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I am new to bash and am having difficulty processing directory tree structures. I have a directory structure that is as follows




I now want to process I/A/dataA.dat with I/B/dataB.dat and likewise II/A/dataA.dat with II/B/dataB.dat etc (for every case). But I do not want to process, for example, I/A/dataA.dat with II/B/dataB.dat.

What is the best way to find such pairs of files?

I wish to pass the names of the found pair to a bash function such as follows

function process_pair()
  fileOne=$1; #for example II/A/data.dat
  fileTwo=$2; #for example II/B/data.dat
  //the rest of the function that processes this pair.

but I do not know how to get the variables $1 and $2.

I am currently using bash and starting from the dirs=find $SOURCE -type d -links 2 command (to find all the leaf directories - adapted from this question). I am then trying to loop over these (using substring commands to obtain the directory above). However, I am finding this difficult and I think there must be a better way.

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This is edging toward the sort of thing you might prefer a fuller scripting language for. The obvious method is to build up a data structure which, for each filename, contains a list of the directories it's appeared in, so that each time you read a directory, you process each file in it along the same-named file in each directory in the corresponding list. This would be really easy in perl, with a hash of arrays, for example. –  Jefromi Apr 6 '11 at 14:05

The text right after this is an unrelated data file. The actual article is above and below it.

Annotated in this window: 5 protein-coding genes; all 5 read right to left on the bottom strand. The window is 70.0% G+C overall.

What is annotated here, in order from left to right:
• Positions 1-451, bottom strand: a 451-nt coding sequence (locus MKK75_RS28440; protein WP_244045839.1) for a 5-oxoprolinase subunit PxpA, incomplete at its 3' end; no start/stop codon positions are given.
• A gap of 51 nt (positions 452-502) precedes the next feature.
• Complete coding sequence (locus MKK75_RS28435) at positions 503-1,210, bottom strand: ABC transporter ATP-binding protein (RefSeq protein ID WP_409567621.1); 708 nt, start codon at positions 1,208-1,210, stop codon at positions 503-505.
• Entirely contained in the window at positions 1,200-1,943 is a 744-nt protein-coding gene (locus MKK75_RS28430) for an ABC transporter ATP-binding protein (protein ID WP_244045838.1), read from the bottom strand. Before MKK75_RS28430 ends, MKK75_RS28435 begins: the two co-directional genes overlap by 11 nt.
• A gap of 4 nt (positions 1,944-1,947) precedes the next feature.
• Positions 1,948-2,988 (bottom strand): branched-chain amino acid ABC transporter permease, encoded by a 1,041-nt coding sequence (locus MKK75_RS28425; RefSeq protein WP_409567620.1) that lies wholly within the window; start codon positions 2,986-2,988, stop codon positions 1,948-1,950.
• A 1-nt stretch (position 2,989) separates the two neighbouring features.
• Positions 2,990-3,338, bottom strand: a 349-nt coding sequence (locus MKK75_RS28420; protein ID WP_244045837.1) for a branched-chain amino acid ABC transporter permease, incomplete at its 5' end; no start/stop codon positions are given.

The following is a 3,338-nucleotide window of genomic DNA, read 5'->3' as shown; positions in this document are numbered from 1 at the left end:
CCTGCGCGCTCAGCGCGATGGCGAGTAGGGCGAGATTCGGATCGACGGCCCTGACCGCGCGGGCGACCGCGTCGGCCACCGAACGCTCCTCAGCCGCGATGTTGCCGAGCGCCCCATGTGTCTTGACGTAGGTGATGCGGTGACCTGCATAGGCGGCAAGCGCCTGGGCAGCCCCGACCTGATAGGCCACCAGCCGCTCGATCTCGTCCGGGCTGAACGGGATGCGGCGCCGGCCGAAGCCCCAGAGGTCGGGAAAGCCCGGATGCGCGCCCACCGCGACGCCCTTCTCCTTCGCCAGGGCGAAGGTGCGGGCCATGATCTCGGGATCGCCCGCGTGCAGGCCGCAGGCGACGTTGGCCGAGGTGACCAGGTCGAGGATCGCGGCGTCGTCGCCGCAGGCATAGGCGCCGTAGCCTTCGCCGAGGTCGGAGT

Thanks @Jefromi, I will dig out my Perl book if I get no more replies here (it needs a dusting anyway...) –  Tom Apr 6 '11 at 14:11

1 Answer 1

up vote 1 down vote accepted

Readily done in the shell:

for dir in I II III; do
    for subdir in $dir/*; do subdirs+=("${subdir##*/}"); done
    for (( i=0 ;i<${#subdirs[*]}-1; i++ ));  do
        for (( j=i ;j<${#subdirs[*]} ;j++ ));  do
            process_pair $dir/$a/data$a.dat $dir/$b/data$b.dat
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